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Believe in yourself sign

What Does It Mean to Believe in Someone?

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I drove past a Lutheran church whose sign read, “God believes in you.”

“He does?” I thought. “But what does He believe about me?”

You see, faith always has content.

When you believe, you always believe something. And when you say you believe in someone (e.g., “I believe in you.” “God believes in you.”), you’re using an idiom that can have different meanings. As the Free Dictionary explains, it can mean:

  • “To have confidence in one’s or someone else’s abilities.”
  • “To be convinced of the existence of something.”
  • “To trust or have faith in someone or something.”
  • “To accept a fact or what someone says as truth.”

For example, when an electrician comes to your house and tells you exactly what must be done to fix your lights, and you answer, “I believe in you,” what are you saying? The context is that your lights need fixing. So, when you say, “I believe in you,” you’re saying that you trust his expertise and his ability to fix the problem.

On the other hand, if a little boy writes a letter to Santa Clause saying, “I believe in you,” he’s saying he believes that Santa exists. Other children might not believe, but he does.

And if parents leave their children for the first time and tell the babysitter, “We believe in you,” the context tells you this is about taking care of children. What the parents are saying is, “We trust you to keep our children safe.”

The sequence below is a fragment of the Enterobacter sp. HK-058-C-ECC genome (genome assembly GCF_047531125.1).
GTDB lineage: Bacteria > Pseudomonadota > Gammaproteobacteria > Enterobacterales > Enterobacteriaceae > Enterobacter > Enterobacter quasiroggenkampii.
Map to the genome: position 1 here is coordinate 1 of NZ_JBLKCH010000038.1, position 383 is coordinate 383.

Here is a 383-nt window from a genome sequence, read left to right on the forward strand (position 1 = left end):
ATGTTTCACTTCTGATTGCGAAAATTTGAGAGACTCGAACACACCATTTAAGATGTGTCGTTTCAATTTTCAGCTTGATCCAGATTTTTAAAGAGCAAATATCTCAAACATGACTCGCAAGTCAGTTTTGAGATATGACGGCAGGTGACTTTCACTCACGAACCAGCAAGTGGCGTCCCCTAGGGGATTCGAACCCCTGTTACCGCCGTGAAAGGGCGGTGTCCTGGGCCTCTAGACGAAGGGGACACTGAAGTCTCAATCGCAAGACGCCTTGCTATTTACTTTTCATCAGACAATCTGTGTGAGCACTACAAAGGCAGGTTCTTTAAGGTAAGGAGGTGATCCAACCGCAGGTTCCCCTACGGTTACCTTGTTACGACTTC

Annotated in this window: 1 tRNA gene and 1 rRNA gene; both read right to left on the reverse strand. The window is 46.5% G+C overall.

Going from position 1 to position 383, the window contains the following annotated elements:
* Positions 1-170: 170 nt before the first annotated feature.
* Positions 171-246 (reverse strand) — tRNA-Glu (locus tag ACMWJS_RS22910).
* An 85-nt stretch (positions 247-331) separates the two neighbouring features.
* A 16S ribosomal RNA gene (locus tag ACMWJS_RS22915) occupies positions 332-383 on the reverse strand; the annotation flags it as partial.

Once you understand that “I believe in you” is an expression, it’ll clear up some common confusion about salvation.

Do you remember what Paul and Silas said to the Philippian jailer?

He escorted them out and said, “Sirs, what must I do to be saved?” They said, “Believe in the Lord Jesus, and you will be saved—you and your household” (Acts 16:30-31).

The jailer wanted to know how to be saved, and Paul and Silas answered believe in Jesus.

What did they mean in that context?

Did they mean, “Believe that Jesus exists”? No.

Did they mean, “Believe in Jesus’ abilities?” Yes. But more specifically, Paul and Silas meant the jailer should believe something about what Jesus can do for the jailer’s salvation, i.e., that He can save both him and his family.

Just as believing in an electrician means believing he can fix your electrical problem, believing in a Savior means believing He can fix your salvation problem. That’s what He promised to do for every believer—give you eternal, irrevocable, and totally secure salvation. So if you believe in Him, you are saved. Period.

Coming back to that Lutheran church sign—does God believe in you?

Well, that depends on what the sign means.

If it means God believes that you exist, then yes, of course, He does.

But if the sign means God believes in your ability to save yourself, then the answer is absolutely not! God doesn’t believe you can do that at all.

But here’s the good news: it’s precisely because God doesn’t trust in your abilities to save yourself, that He saves you apart from those abilities. He doesn’t believe in what you can do, so He offers you eternal life as a free gift.

Thought for the day: Don’t believe in yourself for salvation. Leave it to the Expert.


2 comments on “What Does It Mean to Believe in Someone?”

  1. Shawn, I recognize that one must believe in Jesus to be saved but is the term “believe” in John 3:16 speaking of one moment of belief or a continuing belief?

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